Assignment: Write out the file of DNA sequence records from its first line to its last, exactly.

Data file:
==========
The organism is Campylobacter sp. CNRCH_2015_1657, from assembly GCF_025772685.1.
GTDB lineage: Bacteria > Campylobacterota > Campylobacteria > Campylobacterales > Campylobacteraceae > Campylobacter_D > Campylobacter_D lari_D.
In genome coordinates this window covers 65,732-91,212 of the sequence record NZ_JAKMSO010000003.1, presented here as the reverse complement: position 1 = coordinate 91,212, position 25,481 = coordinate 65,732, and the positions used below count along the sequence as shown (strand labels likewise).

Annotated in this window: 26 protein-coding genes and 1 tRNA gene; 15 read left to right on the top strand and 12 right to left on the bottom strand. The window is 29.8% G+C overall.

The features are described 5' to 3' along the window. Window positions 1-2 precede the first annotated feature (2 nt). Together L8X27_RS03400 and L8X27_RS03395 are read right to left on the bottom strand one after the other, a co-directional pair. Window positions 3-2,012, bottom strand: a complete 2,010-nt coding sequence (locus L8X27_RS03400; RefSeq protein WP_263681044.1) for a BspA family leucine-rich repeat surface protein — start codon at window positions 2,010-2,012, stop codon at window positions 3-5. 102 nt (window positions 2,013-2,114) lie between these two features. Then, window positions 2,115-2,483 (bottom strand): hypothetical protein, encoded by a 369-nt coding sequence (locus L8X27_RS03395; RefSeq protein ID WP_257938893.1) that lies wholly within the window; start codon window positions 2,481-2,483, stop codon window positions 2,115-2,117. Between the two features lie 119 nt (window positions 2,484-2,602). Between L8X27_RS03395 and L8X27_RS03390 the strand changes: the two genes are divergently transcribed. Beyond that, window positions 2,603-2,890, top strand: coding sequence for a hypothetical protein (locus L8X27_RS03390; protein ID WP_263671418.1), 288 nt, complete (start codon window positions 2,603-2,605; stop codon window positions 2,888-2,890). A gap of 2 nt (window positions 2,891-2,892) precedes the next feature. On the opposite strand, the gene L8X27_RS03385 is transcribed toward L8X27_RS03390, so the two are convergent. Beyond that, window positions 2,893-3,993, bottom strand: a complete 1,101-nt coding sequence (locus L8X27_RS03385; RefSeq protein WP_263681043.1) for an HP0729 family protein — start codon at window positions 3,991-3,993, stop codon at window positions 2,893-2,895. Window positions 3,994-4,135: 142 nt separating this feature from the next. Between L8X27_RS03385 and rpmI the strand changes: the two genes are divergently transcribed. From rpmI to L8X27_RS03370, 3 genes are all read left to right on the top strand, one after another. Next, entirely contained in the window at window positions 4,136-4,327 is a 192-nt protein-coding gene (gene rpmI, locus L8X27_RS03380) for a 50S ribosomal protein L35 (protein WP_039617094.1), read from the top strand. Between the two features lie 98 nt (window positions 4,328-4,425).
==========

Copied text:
The organism is Campylobacter sp. CNRCH_2015_1657, from assembly GCF_025772685.1.
GTDB lineage: Bacteria > Campylobacterota > Campylobacteria > Campylobacterales > Campylobacteraceae > Campylobacter_D > Campylobacter_D lari_D.
In genome coordinates this window covers 65,732-91,212 of the sequence record NZ_JAKMSO010000003.1, presented here as the reverse complement: position 1 = coordinate 91,212, position 25,481 = coordinate 65,732, and the positions used below count along the sequence as shown (strand labels likewise).

Annotated in this window: 26 protein-coding genes and 1 tRNA gene; 15 read left to right on the top strand and 12 right to left on the bottom strand. The window is 29.8% G+C overall.

The features are described 5' to 3' along the window. Window positions 1-2 precede the first annotated feature (2 nt). Together L8X27_RS03400 and L8X27_RS03395 are read right to left on the bottom strand one after the other, a co-directional pair. Window positions 3-2,012, bottom strand: a complete 2,010-nt coding sequence (locus L8X27_RS03400; RefSeq protein WP_263681044.1) for a BspA family leucine-rich repeat surface protein — start codon at window positions 2,010-2,012, stop codon at window positions 3-5. 102 nt (window positions 2,013-2,114) lie between these two features. Then, window positions 2,115-2,483 (bottom strand): hypothetical protein, encoded by a 369-nt coding sequence (locus L8X27_RS03395; RefSeq protein ID WP_257938893.1) that lies wholly within the window; start codon window positions 2,481-2,483, stop codon window positions 2,115-2,117. Between the two features lie 119 nt (window positions 2,484-2,602). Between L8X27_RS03395 and L8X27_RS03390 the strand changes: the two genes are divergently transcribed. Beyond that, window positions 2,603-2,890, top strand: coding sequence for a hypothetical protein (locus L8X27_RS03390; protein ID WP_263671418.1), 288 nt, complete (start codon window positions 2,603-2,605; stop codon window positions 2,888-2,890). A gap of 2 nt (window positions 2,891-2,892) precedes the next feature. On the opposite strand, the gene L8X27_RS03385 is transcribed toward L8X27_RS03390, so the two are convergent. Beyond that, window positions 2,893-3,993, bottom strand: a complete 1,101-nt coding sequence (locus L8X27_RS03385; RefSeq protein WP_263681043.1) for an HP0729 family protein — start codon at window positions 3,991-3,993, stop codon at window positions 2,893-2,895. Window positions 3,994-4,135: 142 nt separating this feature from the next. Between L8X27_RS03385 and rpmI the strand changes: the two genes are divergently transcribed. From rpmI to L8X27_RS03370, 3 genes are all read left to right on the top strand, one after another. Next, entirely contained in the window at window positions 4,136-4,327 is a 192-nt protein-coding gene (gene rpmI, locus L8X27_RS03380) for a 50S ribosomal protein L35 (protein WP_039617094.1), read from the top strand. Between the two features lie 98 nt (window positions 4,328-4,425).